> == How will we group reports of the same underlying problem? ==
> https://errors.ubuntu.com will need to receive a string that
> represents the problem (a signature) to which this instance of a
> runaway process belongs. This lets the website group together the
> instances of a problem onto a single page and increment the count for
> the problem on the front page leaderboard.
> Whoopsie, or whatever process holds this check, will use the ptrace
> system call to generate a stack trace of the runaway process which
> apport can then use to generate a crash signature:
> Martin suggested we could do three stack traces each 1 s ± <random
> interval> apart, and then chop away the differing part at the top, so
> that we only keep the common bit.
> Since we would be generating multiple stack traces, we cannot just
> build the report and stack trace through the traditional means of
> triggering apport kernel core pipe handler by sending SIGABRT.
> == Bringing the check to the Ubuntu desktop ==
> It was suggested that we could also have this check on the Ubuntu
> desktop, but it was quickly pointed out that great care would need to
> be taken to prevent reporting when gcc or Firefox uses 100% CPU.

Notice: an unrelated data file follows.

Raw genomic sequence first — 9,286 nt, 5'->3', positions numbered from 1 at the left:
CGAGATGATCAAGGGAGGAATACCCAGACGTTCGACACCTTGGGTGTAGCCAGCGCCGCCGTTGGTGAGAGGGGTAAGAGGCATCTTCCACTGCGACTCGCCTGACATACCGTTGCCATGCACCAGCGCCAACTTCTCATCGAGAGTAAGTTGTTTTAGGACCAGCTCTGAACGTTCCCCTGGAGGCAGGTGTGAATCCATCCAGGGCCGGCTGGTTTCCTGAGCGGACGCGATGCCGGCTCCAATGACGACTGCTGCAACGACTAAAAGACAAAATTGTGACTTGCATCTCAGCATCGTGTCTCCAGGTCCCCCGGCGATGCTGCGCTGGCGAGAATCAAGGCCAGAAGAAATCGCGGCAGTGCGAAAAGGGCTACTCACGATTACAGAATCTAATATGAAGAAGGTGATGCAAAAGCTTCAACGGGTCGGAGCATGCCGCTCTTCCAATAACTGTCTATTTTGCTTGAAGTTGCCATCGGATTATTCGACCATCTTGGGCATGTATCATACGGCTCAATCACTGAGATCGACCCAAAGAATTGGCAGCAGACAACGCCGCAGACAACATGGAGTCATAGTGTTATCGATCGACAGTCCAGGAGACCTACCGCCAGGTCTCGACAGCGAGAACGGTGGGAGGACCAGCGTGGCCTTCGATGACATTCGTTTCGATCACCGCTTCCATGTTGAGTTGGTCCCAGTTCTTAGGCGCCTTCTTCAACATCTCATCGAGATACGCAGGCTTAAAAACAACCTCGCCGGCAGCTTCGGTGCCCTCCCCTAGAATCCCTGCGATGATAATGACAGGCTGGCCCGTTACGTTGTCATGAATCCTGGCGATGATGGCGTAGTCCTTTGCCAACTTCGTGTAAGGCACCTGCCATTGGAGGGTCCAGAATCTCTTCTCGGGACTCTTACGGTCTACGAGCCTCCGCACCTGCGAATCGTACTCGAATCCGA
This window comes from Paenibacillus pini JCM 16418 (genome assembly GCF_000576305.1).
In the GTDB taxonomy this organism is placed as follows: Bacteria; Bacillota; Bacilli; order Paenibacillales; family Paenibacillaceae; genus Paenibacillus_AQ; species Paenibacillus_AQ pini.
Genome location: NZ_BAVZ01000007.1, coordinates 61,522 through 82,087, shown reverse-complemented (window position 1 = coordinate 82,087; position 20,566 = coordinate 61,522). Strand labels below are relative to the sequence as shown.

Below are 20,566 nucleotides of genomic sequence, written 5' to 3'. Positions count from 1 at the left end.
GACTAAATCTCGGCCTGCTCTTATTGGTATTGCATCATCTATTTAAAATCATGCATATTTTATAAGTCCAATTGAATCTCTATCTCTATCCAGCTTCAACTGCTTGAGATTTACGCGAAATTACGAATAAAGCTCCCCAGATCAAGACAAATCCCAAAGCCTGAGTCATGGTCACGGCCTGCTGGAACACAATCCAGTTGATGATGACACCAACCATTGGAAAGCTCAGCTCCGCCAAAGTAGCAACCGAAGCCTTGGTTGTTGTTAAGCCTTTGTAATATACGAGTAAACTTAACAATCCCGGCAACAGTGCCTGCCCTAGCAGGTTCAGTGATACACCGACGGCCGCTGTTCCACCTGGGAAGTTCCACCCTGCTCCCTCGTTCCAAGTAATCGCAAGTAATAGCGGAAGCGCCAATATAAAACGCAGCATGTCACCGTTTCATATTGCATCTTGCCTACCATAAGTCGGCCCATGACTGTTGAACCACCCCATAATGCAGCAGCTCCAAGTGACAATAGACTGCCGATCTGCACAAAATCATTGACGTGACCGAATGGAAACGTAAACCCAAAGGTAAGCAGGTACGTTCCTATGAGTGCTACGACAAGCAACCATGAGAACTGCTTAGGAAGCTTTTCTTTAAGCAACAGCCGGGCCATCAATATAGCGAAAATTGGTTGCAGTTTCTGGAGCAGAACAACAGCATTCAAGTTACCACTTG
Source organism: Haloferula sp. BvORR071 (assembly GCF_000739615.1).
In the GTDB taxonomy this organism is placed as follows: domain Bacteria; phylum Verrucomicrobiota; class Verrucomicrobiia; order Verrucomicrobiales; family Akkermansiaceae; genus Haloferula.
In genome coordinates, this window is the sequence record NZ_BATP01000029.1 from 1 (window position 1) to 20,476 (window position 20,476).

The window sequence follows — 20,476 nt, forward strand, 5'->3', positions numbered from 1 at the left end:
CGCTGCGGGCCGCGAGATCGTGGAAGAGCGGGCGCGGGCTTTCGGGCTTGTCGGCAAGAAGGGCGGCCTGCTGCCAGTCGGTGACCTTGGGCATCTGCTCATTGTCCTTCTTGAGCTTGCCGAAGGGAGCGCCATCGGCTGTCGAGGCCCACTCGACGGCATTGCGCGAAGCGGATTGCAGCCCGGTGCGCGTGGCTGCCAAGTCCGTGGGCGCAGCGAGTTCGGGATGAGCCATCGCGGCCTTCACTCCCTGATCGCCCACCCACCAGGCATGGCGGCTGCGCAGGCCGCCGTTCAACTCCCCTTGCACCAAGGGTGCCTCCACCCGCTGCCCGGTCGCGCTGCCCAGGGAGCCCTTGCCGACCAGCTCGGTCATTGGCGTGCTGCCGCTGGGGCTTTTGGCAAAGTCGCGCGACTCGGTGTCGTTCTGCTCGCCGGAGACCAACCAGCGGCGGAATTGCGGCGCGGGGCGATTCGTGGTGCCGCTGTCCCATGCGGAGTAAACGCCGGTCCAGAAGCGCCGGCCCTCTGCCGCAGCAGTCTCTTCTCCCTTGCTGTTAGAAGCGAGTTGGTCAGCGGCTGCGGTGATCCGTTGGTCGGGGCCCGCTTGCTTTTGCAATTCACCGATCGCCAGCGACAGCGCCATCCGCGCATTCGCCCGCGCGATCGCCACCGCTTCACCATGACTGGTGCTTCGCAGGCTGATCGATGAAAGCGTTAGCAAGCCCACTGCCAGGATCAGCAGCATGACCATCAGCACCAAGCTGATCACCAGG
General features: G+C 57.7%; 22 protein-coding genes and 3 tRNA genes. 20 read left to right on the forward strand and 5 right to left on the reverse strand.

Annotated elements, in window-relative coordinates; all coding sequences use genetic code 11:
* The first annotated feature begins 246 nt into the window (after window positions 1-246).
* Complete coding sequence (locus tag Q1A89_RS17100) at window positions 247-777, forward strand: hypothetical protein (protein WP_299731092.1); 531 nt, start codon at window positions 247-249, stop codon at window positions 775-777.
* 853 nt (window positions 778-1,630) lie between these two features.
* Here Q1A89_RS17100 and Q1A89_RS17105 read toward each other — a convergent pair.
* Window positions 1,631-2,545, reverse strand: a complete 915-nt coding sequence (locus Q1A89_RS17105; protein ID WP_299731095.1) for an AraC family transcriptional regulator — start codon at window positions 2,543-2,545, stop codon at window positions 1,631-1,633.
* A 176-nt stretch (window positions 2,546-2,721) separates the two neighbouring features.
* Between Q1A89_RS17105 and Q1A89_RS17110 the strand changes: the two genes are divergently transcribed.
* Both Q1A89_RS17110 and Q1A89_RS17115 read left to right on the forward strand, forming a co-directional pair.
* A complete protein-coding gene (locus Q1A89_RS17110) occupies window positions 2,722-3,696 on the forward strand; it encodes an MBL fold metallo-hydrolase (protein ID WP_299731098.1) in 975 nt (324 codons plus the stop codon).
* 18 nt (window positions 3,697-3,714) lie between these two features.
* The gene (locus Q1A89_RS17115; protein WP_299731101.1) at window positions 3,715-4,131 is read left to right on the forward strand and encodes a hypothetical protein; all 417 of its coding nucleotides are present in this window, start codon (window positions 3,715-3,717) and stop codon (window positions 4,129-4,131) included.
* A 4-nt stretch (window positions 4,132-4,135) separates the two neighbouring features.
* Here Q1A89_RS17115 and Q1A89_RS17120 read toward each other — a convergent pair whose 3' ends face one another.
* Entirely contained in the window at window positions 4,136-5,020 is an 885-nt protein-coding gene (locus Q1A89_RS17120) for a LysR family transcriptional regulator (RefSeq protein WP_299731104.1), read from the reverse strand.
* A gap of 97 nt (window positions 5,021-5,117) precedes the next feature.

> This would be particularly annoying since the desktop currently
> presents a dialog whenever an error occurs. There are plans underway
> to group errors that do not need your immediate attention
> (non-application crashes, e.g. package installation failures) into a
> single dialog with the next error that does require your attention
> (Firefox crashing); however, a quicker solution would be to only
> report these desktop runaway processes on systems that have automatic
> error reporting enabled.
> We could then create a blacklist of processes that are known to be
> intensive but safe using the data gathered from Touch and automatic
> reporting systems and eventually bring reporting of runaway processes
> to all Ubuntu systems (save servers).
> A whitelist was considered, but determined to not save us from
> problems like the ueventd bug.
What about Android's init? If it's killed, does the lxc Android
container gracefully recover?